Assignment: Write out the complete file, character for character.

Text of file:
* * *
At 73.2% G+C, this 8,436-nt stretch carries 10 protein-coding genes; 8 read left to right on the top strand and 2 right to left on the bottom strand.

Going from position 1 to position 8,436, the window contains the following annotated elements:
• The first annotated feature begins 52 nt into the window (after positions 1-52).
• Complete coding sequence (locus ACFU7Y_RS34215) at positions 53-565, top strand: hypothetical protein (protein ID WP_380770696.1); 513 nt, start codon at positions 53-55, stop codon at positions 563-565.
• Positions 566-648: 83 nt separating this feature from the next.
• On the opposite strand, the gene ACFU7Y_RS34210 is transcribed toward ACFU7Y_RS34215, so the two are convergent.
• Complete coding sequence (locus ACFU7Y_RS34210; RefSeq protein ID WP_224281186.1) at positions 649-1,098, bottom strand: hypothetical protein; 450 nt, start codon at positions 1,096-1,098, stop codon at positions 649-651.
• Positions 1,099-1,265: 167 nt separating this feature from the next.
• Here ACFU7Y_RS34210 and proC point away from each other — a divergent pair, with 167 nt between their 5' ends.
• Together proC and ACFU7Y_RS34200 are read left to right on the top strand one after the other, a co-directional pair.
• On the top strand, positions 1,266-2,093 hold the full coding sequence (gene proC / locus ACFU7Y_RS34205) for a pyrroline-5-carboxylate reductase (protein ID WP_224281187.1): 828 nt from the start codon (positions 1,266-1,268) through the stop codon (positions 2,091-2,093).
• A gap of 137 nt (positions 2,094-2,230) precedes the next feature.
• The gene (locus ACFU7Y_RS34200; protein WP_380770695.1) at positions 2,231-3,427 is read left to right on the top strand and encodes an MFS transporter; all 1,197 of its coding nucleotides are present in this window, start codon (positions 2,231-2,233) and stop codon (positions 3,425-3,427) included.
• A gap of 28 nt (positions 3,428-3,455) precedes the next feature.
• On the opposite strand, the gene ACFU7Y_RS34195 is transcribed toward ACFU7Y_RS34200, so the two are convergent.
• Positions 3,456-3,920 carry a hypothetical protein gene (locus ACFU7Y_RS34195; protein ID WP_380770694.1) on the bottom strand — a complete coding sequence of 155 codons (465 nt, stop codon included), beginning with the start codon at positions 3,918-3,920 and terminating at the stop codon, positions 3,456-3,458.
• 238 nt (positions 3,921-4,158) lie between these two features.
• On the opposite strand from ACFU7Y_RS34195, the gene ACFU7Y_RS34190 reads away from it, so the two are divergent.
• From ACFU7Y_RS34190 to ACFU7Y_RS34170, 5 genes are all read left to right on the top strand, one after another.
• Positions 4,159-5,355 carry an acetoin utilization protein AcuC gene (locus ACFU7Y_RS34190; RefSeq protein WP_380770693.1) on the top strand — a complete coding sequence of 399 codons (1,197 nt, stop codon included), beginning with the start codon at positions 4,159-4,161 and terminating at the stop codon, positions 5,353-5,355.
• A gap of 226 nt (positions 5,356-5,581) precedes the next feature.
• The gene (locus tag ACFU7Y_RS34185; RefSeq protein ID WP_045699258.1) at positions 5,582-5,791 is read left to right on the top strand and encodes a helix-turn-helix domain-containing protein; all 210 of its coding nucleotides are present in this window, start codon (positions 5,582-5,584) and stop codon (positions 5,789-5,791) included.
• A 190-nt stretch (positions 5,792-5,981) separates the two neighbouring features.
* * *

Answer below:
At 73.2% G+C, this 8,436-nt stretch carries 10 protein-coding genes; 8 read left to right on the top strand and 2 right to left on the bottom strand.

Going from position 1 to position 8,436, the window contains the following annotated elements:
• The first annotated feature begins 52 nt into the window (after positions 1-52).
• Complete coding sequence (locus ACFU7Y_RS34215) at positions 53-565, top strand: hypothetical protein (protein ID WP_380770696.1); 513 nt, start codon at positions 53-55, stop codon at positions 563-565.
• Positions 566-648: 83 nt separating this feature from the next.
• On the opposite strand, the gene ACFU7Y_RS34210 is transcribed toward ACFU7Y_RS34215, so the two are convergent.
• Complete coding sequence (locus ACFU7Y_RS34210; RefSeq protein ID WP_224281186.1) at positions 649-1,098, bottom strand: hypothetical protein; 450 nt, start codon at positions 1,096-1,098, stop codon at positions 649-651.
• Positions 1,099-1,265: 167 nt separating this feature from the next.
• Here ACFU7Y_RS34210 and proC point away from each other — a divergent pair, with 167 nt between their 5' ends.
• Together proC and ACFU7Y_RS34200 are read left to right on the top strand one after the other, a co-directional pair.
• On the top strand, positions 1,266-2,093 hold the full coding sequence (gene proC / locus ACFU7Y_RS34205) for a pyrroline-5-carboxylate reductase (protein ID WP_224281187.1): 828 nt from the start codon (positions 1,266-1,268) through the stop codon (positions 2,091-2,093).
• A gap of 137 nt (positions 2,094-2,230) precedes the next feature.
• The gene (locus ACFU7Y_RS34200; protein WP_380770695.1) at positions 2,231-3,427 is read left to right on the top strand and encodes an MFS transporter; all 1,197 of its coding nucleotides are present in this window, start codon (positions 2,231-2,233) and stop codon (positions 3,425-3,427) included.
• A gap of 28 nt (positions 3,428-3,455) precedes the next feature.
• On the opposite strand, the gene ACFU7Y_RS34195 is transcribed toward ACFU7Y_RS34200, so the two are convergent.
• Positions 3,456-3,920 carry a hypothetical protein gene (locus ACFU7Y_RS34195; protein ID WP_380770694.1) on the bottom strand — a complete coding sequence of 155 codons (465 nt, stop codon included), beginning with the start codon at positions 3,918-3,920 and terminating at the stop codon, positions 3,456-3,458.
• 238 nt (positions 3,921-4,158) lie between these two features.
• On the opposite strand from ACFU7Y_RS34195, the gene ACFU7Y_RS34190 reads away from it, so the two are divergent.
• From ACFU7Y_RS34190 to ACFU7Y_RS34170, 5 genes are all read left to right on the top strand, one after another.
• Positions 4,159-5,355 carry an acetoin utilization protein AcuC gene (locus ACFU7Y_RS34190; RefSeq protein WP_380770693.1) on the top strand — a complete coding sequence of 399 codons (1,197 nt, stop codon included), beginning with the start codon at positions 4,159-4,161 and terminating at the stop codon, positions 5,353-5,355.
• A gap of 226 nt (positions 5,356-5,581) precedes the next feature.
• The gene (locus tag ACFU7Y_RS34185; RefSeq protein ID WP_045699258.1) at positions 5,582-5,791 is read left to right on the top strand and encodes a helix-turn-helix domain-containing protein; all 210 of its coding nucleotides are present in this window, start codon (positions 5,582-5,584) and stop codon (positions 5,789-5,791) included.
• A 190-nt stretch (positions 5,792-5,981) separates the two neighbouring features.